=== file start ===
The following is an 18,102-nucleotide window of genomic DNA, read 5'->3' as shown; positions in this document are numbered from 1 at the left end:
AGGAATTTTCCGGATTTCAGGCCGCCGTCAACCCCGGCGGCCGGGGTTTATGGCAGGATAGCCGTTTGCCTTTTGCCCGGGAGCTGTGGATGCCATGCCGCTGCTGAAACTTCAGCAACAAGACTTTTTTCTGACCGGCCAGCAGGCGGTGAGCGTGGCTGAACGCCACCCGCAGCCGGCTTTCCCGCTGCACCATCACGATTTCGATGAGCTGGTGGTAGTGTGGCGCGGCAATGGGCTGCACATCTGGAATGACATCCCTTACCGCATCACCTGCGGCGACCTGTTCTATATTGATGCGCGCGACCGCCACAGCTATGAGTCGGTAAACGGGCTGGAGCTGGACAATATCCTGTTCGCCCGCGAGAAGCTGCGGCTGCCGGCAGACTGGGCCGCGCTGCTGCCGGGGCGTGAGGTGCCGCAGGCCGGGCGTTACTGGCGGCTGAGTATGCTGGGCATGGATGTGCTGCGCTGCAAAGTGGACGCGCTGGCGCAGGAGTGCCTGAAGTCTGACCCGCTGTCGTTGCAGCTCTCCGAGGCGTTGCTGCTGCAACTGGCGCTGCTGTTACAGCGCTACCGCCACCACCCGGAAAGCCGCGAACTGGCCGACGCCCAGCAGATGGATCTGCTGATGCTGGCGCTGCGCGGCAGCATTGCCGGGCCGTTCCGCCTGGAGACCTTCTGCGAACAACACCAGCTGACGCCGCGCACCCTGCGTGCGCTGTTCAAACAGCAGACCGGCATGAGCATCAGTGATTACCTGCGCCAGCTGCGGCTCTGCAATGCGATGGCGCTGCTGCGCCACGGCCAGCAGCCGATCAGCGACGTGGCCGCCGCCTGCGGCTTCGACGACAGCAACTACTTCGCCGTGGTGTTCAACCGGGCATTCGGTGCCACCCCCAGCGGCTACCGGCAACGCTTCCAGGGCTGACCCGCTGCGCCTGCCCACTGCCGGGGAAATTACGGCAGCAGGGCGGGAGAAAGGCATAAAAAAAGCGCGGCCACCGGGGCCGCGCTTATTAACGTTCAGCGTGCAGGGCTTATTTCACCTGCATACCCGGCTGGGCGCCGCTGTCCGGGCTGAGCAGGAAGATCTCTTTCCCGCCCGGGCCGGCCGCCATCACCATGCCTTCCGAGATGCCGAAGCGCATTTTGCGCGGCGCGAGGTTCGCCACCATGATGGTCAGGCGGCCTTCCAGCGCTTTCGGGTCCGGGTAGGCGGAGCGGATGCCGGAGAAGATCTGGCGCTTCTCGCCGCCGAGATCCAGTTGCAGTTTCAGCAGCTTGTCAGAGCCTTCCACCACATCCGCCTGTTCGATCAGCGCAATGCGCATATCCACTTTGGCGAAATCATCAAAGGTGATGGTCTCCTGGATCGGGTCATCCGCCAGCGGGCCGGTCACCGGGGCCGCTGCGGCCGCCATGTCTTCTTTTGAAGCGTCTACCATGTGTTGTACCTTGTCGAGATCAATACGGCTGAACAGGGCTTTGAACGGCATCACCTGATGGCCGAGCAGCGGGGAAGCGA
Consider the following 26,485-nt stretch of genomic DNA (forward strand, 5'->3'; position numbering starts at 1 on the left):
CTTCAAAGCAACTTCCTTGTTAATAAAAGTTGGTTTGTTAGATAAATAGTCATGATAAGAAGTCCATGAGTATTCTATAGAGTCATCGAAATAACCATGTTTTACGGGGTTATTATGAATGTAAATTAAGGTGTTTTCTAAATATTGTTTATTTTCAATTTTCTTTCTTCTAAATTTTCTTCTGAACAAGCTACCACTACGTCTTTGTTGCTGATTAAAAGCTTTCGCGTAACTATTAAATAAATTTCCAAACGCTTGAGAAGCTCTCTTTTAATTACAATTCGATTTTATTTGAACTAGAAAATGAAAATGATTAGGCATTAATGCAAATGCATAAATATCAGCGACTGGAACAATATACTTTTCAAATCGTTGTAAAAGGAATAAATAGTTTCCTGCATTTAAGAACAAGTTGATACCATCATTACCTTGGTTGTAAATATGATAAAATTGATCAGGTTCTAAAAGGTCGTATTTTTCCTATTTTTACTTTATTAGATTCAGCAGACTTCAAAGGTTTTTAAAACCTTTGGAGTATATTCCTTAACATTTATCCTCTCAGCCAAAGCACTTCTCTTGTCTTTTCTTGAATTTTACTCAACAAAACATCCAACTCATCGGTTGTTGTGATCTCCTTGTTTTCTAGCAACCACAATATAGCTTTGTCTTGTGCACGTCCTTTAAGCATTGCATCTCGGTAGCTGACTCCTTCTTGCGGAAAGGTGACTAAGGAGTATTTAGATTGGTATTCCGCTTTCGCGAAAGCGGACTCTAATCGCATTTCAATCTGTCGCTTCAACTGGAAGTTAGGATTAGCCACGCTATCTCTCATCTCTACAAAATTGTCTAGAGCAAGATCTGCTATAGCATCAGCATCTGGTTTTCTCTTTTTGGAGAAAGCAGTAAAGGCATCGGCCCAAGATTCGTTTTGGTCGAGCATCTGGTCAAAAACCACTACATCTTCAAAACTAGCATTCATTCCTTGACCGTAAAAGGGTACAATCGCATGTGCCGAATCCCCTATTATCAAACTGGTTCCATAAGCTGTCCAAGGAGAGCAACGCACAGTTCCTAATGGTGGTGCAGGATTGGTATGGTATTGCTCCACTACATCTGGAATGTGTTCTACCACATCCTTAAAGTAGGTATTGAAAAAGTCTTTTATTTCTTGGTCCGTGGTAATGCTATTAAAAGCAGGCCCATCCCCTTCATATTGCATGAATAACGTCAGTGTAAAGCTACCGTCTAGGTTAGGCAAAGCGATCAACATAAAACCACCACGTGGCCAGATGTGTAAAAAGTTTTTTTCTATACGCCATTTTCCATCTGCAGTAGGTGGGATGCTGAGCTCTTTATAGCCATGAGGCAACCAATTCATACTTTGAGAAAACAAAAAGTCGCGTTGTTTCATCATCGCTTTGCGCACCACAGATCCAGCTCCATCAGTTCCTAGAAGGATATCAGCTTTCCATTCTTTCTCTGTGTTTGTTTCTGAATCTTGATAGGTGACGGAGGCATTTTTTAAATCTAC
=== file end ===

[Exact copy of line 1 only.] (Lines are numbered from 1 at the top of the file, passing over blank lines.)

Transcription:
The following is an 18,102-nucleotide window of genomic DNA, read 5'->3' as shown; positions in this document are numbered from 1 at the left end: